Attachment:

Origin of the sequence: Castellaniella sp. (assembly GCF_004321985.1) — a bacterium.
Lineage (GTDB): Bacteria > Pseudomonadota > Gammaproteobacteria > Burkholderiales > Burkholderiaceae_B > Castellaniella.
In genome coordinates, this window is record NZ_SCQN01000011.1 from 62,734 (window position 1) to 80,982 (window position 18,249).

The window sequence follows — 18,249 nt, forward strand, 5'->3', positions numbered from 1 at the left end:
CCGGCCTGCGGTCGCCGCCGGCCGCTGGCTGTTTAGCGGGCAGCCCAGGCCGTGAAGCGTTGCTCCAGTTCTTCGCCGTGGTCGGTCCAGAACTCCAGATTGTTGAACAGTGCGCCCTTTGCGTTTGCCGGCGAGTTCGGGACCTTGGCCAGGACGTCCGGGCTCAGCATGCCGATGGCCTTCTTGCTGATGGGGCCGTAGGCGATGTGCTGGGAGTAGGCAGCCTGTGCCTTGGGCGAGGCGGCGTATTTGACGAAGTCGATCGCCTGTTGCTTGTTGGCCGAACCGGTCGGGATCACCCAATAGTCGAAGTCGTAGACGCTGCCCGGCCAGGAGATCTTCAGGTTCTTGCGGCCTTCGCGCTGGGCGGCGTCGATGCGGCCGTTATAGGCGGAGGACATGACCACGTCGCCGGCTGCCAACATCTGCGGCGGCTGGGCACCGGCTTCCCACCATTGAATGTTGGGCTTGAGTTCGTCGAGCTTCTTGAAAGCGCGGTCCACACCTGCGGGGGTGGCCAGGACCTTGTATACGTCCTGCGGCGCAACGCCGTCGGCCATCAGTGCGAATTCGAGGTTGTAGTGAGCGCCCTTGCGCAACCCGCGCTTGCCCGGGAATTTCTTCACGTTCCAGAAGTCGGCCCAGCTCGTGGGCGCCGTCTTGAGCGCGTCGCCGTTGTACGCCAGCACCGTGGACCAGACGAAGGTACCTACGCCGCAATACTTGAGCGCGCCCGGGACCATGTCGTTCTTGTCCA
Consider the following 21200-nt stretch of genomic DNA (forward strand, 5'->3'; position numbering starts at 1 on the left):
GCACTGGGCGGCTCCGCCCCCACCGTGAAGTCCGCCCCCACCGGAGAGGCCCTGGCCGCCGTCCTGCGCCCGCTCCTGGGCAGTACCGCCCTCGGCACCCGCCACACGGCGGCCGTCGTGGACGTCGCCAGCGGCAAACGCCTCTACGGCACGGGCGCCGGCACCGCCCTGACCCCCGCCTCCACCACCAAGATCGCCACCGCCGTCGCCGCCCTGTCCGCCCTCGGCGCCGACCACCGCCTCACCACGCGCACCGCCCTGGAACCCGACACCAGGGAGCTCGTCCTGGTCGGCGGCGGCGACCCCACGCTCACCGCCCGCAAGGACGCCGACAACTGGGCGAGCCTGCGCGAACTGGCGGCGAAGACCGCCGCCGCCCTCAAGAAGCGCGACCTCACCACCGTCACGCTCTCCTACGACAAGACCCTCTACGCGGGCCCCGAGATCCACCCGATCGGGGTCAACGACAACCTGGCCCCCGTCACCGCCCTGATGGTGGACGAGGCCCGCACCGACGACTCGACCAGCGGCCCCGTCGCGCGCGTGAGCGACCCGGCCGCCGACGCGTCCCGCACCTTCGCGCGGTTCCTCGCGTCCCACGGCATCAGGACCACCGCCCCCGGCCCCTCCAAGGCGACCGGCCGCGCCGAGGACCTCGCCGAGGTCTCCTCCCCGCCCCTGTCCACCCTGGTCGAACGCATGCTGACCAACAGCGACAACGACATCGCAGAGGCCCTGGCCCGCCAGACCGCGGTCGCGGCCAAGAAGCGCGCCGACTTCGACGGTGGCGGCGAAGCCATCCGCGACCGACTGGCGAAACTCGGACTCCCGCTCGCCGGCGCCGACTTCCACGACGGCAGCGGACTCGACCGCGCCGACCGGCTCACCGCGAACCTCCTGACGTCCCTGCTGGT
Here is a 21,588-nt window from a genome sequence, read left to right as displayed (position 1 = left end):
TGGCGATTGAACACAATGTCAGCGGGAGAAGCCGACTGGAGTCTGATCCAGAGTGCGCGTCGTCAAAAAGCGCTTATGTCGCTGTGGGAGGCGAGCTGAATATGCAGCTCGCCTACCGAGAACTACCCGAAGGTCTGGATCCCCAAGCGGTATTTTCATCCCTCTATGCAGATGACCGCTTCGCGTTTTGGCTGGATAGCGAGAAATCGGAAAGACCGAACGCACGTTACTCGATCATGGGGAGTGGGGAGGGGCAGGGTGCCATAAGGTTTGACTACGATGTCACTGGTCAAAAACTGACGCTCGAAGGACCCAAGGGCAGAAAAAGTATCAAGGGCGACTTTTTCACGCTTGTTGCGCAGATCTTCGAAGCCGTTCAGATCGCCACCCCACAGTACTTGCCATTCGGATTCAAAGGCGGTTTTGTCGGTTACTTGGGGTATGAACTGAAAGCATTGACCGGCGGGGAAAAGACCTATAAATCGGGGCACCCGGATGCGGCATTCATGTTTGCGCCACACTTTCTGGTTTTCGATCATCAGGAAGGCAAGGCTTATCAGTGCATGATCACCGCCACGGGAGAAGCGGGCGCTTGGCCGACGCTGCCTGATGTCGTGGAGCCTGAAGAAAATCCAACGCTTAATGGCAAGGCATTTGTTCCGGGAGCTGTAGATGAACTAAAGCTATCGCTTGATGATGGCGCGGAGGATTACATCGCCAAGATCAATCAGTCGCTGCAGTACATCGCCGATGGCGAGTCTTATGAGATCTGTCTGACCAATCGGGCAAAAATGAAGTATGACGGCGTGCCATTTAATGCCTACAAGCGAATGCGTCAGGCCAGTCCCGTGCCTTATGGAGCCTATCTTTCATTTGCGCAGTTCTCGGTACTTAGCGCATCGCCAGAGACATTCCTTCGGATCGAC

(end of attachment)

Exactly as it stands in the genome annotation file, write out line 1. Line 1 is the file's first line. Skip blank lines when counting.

Origin of the sequence: Castellaniella sp. (assembly GCF_004321985.1) — a bacterium.